It’s true the dining scene in downtown Toronto
is akin to the dating scene in New York City: I’m talking about the
‘on to the next’ phenomenon.  Why go back to that fab, new
French bistro – as great as it was – when there’s a fab, NEW
charcuterie bar that’s impossible to get in to?

Into this A.D.D. climate restaurants are born, and if they don’t
hit the ground instantly commanding the dining mob’s attention, up
goes the construction paper to blot out the shame of failure.

So what kind of restaurant makes it? Often I’ve pondered this while
waving away dining options I’ve tried only once, feeling as sick of
them as cooking in my own kitchen.

Then a few weeks ago, I came face to face with the answer:
Woodlot Restaurant &
Bakery.

There are tiers of success: single-cell empires like
Mark McEwan
, a one-man-brand; faceless, reputable chains or
collaborative corporate endeavors that bank on expense accounts
(high-end steak houses); and then there are the ‘it’ spots – the
most elusive formula – and Woodlot nails it. 

I went there because it came to me via the blog vine, and via the
murmurs of my trusted community. I pulled strings to get in, (yes,
I have to pull strings all the time — thanks
John Lee!
) and we sat at the communal table.  Note: I
never care what the reviews say, but the reviews of this place
regarding the food were mixed – my review: Tasty.

But first, The Formula

Location: check.

Just off  restaurant-laden College Street, Toronto’s ex-Little
Italy (now more Little Portugal and party time), the space is close
to resto-bars but is not among them: Woodlot is located in a
two-level, garage-like space, peeking at the main drag from the
safety of a side street.

Provenance: check.

Previously the space was occupied by a beloved bar known for
dancing and good times, by the name of Octapus Lounge [sic]. 
A bona fide institution 17 years and two locations old, it shut
down in an indignant fight with the city over noise complaints.
Toronto loved that bar, and that love has stuck around like a good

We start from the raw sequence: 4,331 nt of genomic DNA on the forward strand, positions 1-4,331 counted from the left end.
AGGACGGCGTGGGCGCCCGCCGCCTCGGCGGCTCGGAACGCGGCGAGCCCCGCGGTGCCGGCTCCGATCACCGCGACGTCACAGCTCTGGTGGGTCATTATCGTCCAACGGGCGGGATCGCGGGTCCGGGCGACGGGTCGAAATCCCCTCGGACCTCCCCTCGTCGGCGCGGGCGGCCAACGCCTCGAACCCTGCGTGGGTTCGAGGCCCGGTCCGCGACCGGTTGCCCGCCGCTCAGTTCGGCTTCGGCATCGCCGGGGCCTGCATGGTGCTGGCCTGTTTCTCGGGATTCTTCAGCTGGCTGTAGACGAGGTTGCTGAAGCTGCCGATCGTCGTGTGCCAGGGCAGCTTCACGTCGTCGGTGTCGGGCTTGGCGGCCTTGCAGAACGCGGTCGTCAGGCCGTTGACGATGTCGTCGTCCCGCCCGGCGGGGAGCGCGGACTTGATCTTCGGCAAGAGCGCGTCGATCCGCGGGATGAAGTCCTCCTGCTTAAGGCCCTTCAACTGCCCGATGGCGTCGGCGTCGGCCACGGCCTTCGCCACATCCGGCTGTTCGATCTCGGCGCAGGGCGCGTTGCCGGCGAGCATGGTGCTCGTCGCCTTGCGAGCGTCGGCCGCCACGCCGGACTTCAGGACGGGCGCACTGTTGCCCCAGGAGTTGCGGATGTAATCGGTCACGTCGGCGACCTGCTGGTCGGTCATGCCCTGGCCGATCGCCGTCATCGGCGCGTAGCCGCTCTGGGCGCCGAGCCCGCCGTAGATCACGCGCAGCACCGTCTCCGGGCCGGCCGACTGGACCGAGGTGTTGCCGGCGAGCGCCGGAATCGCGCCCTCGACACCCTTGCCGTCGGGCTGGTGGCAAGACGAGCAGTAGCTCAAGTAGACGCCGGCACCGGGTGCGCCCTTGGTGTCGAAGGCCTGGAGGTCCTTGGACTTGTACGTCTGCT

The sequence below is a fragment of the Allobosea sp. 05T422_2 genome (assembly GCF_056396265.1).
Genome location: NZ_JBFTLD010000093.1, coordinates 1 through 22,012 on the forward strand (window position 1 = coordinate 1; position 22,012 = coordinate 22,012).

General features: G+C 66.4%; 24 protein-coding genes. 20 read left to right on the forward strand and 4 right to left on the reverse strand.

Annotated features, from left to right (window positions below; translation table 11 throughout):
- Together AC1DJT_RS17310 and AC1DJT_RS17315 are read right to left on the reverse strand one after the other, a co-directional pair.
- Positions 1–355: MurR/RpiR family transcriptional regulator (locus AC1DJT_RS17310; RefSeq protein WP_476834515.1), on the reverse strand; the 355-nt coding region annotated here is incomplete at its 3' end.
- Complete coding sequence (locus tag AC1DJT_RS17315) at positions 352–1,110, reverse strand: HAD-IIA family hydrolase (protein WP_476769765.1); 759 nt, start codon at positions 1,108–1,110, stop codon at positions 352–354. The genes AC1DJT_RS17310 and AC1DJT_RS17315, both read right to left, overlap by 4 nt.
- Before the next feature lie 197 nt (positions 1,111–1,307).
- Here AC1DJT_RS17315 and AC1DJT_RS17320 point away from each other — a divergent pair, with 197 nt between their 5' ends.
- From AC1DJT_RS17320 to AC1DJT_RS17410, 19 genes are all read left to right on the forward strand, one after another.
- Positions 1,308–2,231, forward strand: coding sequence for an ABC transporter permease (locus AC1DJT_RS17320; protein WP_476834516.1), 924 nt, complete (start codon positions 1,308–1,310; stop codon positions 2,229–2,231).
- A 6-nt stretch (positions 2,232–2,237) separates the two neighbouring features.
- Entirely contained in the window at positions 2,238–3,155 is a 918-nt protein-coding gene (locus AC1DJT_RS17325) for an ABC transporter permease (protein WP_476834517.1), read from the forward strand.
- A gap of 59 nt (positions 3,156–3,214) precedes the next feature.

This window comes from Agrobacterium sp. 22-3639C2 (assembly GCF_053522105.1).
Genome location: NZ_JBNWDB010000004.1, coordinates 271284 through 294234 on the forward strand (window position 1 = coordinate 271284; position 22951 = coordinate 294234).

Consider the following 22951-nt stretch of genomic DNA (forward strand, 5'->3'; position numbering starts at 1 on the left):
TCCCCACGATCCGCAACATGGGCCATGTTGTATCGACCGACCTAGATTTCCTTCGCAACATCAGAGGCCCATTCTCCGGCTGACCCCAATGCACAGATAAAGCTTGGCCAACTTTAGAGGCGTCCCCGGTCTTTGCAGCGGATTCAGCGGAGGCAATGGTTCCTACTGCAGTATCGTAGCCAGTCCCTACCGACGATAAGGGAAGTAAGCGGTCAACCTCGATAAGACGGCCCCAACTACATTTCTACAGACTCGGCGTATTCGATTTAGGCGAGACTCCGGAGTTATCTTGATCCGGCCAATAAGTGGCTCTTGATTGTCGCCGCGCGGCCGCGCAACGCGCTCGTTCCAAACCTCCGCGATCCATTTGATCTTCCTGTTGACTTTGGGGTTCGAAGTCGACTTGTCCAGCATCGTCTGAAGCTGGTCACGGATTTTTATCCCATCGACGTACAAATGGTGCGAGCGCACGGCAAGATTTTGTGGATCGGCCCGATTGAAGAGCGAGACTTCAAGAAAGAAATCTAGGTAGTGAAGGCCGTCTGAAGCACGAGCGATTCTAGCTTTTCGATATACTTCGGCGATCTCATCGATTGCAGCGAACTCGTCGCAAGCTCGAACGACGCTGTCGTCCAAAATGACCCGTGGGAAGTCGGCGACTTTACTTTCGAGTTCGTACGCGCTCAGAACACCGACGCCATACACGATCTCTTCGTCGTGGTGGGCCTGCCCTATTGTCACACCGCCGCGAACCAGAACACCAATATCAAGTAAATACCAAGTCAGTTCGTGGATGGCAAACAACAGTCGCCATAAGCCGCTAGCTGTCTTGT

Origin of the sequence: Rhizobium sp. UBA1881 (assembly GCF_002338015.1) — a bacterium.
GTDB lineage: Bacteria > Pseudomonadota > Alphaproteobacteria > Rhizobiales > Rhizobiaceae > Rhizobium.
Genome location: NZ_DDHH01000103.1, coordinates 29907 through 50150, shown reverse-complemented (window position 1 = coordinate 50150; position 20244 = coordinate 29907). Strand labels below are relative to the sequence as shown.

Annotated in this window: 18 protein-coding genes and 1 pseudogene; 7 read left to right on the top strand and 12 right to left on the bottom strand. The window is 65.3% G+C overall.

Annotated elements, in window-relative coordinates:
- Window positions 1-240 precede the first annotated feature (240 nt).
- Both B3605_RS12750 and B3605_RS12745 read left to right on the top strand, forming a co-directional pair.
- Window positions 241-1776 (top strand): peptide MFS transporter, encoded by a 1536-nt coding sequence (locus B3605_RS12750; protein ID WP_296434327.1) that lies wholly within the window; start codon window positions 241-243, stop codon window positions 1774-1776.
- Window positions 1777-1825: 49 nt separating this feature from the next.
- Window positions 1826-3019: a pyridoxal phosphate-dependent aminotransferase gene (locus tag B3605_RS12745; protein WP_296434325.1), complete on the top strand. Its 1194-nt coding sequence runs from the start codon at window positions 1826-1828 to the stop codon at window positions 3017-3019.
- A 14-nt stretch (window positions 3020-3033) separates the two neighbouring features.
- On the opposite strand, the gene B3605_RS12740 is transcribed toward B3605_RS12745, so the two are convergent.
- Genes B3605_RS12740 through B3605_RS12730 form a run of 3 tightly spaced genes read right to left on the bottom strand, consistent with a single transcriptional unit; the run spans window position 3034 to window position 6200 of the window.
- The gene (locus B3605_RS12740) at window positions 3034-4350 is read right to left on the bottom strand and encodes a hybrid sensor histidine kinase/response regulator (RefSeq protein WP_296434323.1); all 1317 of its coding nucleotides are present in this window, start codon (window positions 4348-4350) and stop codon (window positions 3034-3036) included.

ghost to welcome the new tenant.

Uniqueness Factor:
check


(“Flash” working the oven)

A featured – flaunted, even – wood-burning oven, allegedly built by
one of the bar owners on the College St. strip (Ooo! We love a
story!) catches your eye. An earnest, sweet-looking young man
nicknamed “Flash” adroitly sends savoury pies into the flames,
exhibiting scarred-up forearms, but obviously loving it just the
same.

Safety Net/Plan B: check


(Chef David Haman in the ball cap)

Co-owner Chef David Haman (a friendly, youngish-looking possible
skateboarder who yells “hands!” instead of “pick-up” when food is
ready – is that common? I don’t know) who, despite working in some
high-profile kitchens is just under the radar enough to not
over-promise, staffs a baker, by the name of Jeff Connell. Connell
is a veteran baker who bakes bread in Woodlot’s wood-burning oven,
allowing Woodlot the name of Restaurant AND Bakery. They serve this
bread with your meal, and it’s quite good.

Vibe: Effortless (thank God.)


(Roast pork)

Rustic accessories, cute staff, open kitchen, open shelving,
ambient lighting — feels comfortably anonymous, and kind of like
you caught them in the middle of inventory day – in a good way.
There’s stuff everywhere.  The service is chatty and hands-on,
with lots of reassuring suggestions.

Menu: equal parts trendy (rustic, fatty meats and
savoury pies), colourful (cabbage rolls – how quaint!) and
conscientious (a second, vegetarian menu is available.)


(Braised duck cabbage rolls)

My husband and I shared the roast pork on the bone with stewed
apples, a beet salad, and braised duck cabbage rolls. Not too lardy
(a tendency of the trendy meat menus), over-sauced or over-salted
— YUMMY, is my official word, if anyone cares. 

It seems a lot goes into the ‘it’ formula, and
sadly, it either constellates a restaurant or it
doesn’t.   You see, I am one of the fickle mob darting
from restaurant to restaurant, and therefore speak of what I know:
for all the reasons above, Woodlot made me happy.  It made me
happy, and I will go back. 

Any other opinions on what makes a successful restaurant?
Because we all know it’s never just about the food…

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